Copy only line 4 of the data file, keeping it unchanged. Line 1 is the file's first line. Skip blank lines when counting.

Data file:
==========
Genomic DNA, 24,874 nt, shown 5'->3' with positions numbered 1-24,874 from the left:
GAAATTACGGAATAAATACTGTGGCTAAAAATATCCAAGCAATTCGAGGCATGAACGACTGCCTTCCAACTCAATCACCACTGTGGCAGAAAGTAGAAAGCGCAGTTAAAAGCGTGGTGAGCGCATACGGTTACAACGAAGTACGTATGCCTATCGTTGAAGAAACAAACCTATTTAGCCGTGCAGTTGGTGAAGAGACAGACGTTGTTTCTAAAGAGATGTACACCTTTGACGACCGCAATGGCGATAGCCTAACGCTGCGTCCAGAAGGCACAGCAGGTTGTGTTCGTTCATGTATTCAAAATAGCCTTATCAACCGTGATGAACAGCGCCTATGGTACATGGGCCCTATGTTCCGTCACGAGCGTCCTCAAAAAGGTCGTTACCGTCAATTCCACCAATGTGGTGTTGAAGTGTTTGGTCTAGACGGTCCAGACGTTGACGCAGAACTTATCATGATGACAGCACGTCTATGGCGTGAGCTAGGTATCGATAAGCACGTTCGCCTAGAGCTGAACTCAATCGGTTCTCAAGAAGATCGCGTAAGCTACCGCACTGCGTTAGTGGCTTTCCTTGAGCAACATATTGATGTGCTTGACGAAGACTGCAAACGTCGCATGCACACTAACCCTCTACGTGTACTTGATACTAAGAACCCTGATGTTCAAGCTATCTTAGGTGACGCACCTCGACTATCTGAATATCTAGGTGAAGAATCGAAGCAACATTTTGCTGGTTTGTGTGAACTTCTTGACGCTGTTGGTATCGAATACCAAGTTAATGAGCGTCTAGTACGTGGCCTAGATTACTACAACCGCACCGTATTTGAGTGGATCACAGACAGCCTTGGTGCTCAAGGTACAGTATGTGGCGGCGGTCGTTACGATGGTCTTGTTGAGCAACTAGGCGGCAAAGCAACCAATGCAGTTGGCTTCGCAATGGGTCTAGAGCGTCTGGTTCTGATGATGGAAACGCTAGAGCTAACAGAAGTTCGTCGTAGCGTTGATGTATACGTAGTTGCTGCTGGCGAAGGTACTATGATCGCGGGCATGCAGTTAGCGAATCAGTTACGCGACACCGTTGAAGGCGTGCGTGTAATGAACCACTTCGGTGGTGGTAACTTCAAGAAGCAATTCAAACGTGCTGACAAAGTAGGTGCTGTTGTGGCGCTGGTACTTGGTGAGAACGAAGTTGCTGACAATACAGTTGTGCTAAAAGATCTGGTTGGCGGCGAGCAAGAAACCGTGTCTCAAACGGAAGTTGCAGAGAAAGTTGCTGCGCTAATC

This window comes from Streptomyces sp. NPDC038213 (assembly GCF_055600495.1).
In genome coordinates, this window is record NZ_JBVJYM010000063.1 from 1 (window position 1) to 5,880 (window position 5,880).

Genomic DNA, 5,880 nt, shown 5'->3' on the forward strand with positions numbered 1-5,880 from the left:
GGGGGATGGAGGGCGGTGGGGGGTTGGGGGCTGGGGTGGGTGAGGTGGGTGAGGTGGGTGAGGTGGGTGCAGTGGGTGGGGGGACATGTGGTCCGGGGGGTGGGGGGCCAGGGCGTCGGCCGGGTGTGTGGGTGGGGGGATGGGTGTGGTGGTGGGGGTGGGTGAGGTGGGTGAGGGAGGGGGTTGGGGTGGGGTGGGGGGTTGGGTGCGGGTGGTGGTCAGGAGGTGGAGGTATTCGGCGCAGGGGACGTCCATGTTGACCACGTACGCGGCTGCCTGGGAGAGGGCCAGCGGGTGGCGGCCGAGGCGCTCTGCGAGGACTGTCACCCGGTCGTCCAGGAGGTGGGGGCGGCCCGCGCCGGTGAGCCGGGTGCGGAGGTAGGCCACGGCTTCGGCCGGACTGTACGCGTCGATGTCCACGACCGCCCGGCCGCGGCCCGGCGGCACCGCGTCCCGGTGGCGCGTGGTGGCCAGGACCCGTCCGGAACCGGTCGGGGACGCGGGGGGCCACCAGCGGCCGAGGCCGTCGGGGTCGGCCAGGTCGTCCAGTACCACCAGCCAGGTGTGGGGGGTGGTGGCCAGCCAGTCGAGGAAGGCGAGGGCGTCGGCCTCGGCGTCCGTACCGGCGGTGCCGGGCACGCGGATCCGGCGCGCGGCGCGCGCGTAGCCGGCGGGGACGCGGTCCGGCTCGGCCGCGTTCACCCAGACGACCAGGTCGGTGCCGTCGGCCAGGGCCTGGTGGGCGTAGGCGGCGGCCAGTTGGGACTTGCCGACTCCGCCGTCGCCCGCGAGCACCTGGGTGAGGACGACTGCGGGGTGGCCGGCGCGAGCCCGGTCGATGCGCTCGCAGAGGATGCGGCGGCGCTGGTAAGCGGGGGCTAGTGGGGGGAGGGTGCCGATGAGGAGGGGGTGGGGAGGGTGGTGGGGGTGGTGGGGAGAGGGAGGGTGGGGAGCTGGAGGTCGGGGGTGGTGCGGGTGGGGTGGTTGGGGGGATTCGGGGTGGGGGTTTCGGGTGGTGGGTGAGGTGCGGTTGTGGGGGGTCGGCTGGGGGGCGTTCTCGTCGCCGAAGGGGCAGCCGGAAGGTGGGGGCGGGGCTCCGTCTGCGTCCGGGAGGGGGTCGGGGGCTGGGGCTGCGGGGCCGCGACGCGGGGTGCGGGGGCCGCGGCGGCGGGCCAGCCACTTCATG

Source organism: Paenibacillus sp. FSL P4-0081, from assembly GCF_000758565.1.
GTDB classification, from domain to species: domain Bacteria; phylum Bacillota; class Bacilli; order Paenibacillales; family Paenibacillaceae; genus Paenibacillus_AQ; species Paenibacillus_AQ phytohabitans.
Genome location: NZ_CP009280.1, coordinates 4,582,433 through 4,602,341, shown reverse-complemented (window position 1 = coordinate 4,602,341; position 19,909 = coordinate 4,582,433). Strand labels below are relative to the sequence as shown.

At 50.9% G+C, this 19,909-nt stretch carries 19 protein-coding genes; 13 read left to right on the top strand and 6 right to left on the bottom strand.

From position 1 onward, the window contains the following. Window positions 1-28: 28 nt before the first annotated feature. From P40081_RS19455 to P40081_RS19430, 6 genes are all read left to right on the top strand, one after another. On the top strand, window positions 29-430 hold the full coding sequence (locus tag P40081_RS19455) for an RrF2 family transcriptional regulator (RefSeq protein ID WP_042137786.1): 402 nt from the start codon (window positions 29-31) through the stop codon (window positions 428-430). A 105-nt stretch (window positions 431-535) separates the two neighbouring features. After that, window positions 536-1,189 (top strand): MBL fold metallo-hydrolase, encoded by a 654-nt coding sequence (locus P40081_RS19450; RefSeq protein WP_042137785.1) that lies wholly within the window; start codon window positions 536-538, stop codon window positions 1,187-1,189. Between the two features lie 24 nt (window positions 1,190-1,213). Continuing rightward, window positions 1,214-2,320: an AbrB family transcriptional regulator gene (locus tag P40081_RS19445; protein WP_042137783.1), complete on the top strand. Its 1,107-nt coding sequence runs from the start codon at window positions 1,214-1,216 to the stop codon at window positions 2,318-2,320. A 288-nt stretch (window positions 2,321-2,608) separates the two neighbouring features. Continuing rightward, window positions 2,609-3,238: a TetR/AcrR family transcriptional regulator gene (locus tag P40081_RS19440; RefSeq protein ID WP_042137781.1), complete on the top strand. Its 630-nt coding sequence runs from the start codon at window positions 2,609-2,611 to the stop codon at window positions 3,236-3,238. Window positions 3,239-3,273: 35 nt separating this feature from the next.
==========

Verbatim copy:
In genome coordinates, this window is record NZ_JBVJYM010000063.1 from 1 (window position 1) to 5,880 (window position 5,880).